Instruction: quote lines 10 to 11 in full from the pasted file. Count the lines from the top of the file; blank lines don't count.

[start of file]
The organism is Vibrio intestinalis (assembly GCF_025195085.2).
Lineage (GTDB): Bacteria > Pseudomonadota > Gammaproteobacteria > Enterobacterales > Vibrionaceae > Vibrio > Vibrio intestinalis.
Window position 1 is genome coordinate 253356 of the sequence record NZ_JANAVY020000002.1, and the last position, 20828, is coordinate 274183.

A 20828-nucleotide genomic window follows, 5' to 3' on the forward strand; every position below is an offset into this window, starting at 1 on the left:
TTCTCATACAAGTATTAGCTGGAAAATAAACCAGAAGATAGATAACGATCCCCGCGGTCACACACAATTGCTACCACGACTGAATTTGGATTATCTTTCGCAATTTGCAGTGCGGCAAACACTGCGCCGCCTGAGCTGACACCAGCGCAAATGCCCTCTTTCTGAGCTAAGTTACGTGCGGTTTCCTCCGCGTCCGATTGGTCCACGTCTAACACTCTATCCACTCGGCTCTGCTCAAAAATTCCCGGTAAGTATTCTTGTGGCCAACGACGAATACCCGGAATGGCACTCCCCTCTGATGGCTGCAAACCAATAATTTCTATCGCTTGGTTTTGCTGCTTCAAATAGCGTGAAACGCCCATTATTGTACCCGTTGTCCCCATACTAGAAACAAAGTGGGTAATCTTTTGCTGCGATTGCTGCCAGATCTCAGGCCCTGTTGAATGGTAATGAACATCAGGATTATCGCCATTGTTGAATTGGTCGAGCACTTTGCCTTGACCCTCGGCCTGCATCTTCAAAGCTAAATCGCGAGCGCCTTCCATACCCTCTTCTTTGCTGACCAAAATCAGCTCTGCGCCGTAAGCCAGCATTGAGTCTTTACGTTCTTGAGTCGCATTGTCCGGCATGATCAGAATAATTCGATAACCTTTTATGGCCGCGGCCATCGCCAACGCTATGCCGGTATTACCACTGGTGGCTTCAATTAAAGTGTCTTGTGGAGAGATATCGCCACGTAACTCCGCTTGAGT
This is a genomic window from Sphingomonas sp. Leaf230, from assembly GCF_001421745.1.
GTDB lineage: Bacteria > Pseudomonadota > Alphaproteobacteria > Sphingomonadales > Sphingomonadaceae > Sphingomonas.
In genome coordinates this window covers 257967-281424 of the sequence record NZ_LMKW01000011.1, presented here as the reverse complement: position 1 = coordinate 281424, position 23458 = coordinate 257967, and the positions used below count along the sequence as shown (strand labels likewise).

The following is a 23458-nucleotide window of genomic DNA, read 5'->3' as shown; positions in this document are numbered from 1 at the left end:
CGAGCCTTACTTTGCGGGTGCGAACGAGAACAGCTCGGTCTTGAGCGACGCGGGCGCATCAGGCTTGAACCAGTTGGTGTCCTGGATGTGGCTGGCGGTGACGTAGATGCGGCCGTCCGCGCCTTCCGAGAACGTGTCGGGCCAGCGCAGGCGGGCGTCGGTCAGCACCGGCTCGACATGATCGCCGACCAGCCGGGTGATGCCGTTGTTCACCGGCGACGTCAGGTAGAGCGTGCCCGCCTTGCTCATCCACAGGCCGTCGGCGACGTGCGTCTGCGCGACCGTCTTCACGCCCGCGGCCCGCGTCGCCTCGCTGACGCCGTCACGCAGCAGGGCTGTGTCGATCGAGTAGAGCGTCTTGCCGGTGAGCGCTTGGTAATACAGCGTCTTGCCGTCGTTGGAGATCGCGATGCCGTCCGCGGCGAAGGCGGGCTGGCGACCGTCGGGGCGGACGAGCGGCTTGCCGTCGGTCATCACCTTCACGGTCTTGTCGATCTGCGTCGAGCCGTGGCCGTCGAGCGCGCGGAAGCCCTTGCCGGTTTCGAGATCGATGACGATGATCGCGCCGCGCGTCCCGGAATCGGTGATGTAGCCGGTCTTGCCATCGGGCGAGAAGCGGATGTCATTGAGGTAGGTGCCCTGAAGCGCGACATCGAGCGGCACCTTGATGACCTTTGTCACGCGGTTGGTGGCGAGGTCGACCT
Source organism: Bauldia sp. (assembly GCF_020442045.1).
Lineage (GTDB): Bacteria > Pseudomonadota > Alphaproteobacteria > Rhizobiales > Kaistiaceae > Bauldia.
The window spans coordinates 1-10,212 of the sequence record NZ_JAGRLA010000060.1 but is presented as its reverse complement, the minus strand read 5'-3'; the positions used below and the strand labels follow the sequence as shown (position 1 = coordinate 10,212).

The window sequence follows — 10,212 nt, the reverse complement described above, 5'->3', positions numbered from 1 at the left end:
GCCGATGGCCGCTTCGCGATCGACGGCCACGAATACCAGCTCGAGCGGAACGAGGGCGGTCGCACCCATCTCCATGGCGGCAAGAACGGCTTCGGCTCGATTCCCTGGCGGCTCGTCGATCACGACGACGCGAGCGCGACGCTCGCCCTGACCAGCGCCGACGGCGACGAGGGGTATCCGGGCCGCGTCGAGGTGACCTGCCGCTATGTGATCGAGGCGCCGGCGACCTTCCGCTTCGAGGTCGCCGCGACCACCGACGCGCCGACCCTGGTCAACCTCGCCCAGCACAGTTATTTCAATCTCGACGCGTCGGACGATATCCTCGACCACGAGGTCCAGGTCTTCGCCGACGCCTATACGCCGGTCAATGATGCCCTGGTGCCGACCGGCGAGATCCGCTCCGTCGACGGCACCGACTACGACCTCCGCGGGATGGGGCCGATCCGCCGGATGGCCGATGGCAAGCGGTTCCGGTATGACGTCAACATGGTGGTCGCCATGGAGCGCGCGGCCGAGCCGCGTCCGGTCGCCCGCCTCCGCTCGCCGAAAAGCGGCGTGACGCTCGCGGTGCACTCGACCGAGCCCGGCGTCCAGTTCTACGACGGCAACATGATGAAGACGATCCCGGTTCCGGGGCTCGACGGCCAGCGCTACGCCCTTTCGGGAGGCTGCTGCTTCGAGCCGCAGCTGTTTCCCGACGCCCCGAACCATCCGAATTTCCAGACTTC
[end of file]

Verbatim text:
CGAGCCTTACTTTGCGGGTGCGAACGAGAACAGCTCGGTCTTGAGCGACGCGGGCGCATCAGGCTTGAACCAGTTGGTGTCCTGGATGTGGCTGGCGGTGACGTAGATGCGGCCGTCCGCGCCTTCCGAGAACGTGTCGGGCCAGCGCAGGCGGGCGTCGGTCAGCACCGGCTCGACATGATCGCCGACCAGCCGGGTGATGCCGTTGTTCACCGGCGACGTCAGGTAGAGCGTGCCCGCCTTGCTCATCCACAGGCCGTCGGCGACGTGCGTCTGCGCGACCGTCTTCACGCCCGCGGCCCGCGTCGCCTCGCTGACGCCGTCACGCAGCAGGGCTGTGTCGATCGAGTAGAGCGTCTTGCCGGTGAGCGCTTGGTAATACAGCGTCTTGCCGTCGTTGGAGATCGCGATGCCGTCCGCGGCGAAGGCGGGCTGGCGACCGTCGGGGCGGACGAGCGGCTTGCCGTCGGTCATCACCTTCACGGTCTTGTCGATCTGCGTCGAGCCGTGGCCGTCGAGCGCGCGGAAGCCCTTGCCGGTTTCGAGATCGATGACGATGATCGCGCCGCGCGTCCCGGAATCGGTGATGTAGCCGGTCTTGCCATCGGGCGAGAAGCGGATGTCATTGAGGTAGGTGCCCTGAAGCGCGACATCGAGCGGCACCTTGATGACCTTTGTCACGCGGTTGGTGGCGAGGTCGACCT
Source organism: Bauldia sp. (assembly GCF_020442045.1).